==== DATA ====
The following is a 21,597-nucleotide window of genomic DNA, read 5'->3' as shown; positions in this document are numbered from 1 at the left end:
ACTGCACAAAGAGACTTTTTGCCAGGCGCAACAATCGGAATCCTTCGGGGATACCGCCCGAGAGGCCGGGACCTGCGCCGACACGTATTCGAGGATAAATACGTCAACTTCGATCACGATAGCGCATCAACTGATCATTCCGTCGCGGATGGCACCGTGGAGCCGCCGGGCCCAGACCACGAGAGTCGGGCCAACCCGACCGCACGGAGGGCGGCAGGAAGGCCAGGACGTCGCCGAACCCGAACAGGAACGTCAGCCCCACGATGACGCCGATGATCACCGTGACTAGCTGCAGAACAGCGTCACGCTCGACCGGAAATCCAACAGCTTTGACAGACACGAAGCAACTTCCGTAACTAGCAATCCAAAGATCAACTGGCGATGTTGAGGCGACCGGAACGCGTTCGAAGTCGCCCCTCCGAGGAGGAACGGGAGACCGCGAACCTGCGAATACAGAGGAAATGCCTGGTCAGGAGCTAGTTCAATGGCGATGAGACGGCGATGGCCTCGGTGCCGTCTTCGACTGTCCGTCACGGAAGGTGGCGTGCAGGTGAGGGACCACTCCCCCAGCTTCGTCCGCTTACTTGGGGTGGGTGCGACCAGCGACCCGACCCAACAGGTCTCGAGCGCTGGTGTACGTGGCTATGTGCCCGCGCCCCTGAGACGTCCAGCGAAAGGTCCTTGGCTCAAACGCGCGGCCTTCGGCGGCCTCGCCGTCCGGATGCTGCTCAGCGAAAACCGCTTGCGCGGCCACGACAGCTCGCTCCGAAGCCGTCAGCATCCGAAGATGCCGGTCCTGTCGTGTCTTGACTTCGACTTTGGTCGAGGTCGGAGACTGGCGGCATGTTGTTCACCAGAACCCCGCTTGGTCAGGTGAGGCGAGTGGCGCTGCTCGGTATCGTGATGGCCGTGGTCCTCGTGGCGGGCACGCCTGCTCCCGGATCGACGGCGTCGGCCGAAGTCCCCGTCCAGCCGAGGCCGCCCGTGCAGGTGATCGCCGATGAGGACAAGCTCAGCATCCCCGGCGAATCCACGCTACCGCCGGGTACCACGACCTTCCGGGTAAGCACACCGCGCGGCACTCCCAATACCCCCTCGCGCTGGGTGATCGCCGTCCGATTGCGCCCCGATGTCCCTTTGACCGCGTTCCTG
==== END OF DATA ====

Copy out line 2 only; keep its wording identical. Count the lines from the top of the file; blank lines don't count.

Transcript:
ACTGCACAAAGAGACTTTTTGCCAGGCGCAACAATCGGAATCCTTCGGGGATACCGCCCGAGAGGCCGGGACCTGCGCCGACACGTATTCGAGGATAAATACGTCAACTTCGATCACGATAGCGCATCAACTGATCATTCCGTCGCGGATGGCACCGTGGAGCCGCCGGGCCCAGACCACGAGAGTCGGGCCAACCCGACCGCACGGAGGGCGGCAGGAAGGCCAGGACGTCGCCGAACCCGAACAGGAACGTCAGCCCCACGATGACGCCGATGATCACCGTGACTAGCTGCAGAACAGCGTCACGCTCGACCGGAAATCCAACAGCTTTGACAGACACGAAGCAACTTCCGTAACTAGCAATCCAAAGATCAACTGGCGATGTTGAGGCGACCGGAACGCGTTCGAAGTCGCCCCTCCGAGGAGGAACGGGAGACCGCGAACCTGCGAATACAGAGGAAATGCCTGGTCAGGAGCTAGTTCAATGGCGATGAGACGGCGATGGCCTCGGTGCCGTCTTCGACTGTCCGTCACGGAAGGTGGCGTGCAGGTGAGGGACCACTCCCCCAGCTTCGTCCGCTTACTTGGGGTGGGTGCGACCAGCGACCCGACCCAACAGGTCTCGAGCGCTGGTGTACGTGGCTATGTGCCCGCGCCCCTGAGACGTCCAGCGAAAGGTCCTTGGCTCAAACGCGCGGCCTTCGGCGGCCTCGCCGTCCGGATGCTGCTCAGCGAAAACCGCTTGCGCGGCCACGACAGCTCGCTCCGAAGCCGTCAGCATCCGAAGATGCCGGTCCTGTCGTGTCTTGACTTCGACTTTGGTCGAGGTCGGAGACTGGCGGCATGTTGTTCACCAGAACCCCGCTTGGTCAGGTGAGGCGAGTGGCGCTGCTCGGTATCGTGATGGCCGTGGTCCTCGTGGCGGGCACGCCTGCTCCCGGATCGACGGCGTCGGCCGAAGTCCCCGTCCAGCCGAGGCCGCCCGTGCAGGTGATCGCCGATGAGGACAAGCTCAGCATCCCCGGCGAATCCACGCTACCGCCGGGTACCACGACCTTCCGGGTAAGCACACCGCGCGGCACTCCCAATACCCCCTCGCGCTGGGTGATCGCCGTCCGATTGCGCCCCGATGTCCCTTTGACCGCGTTCCTG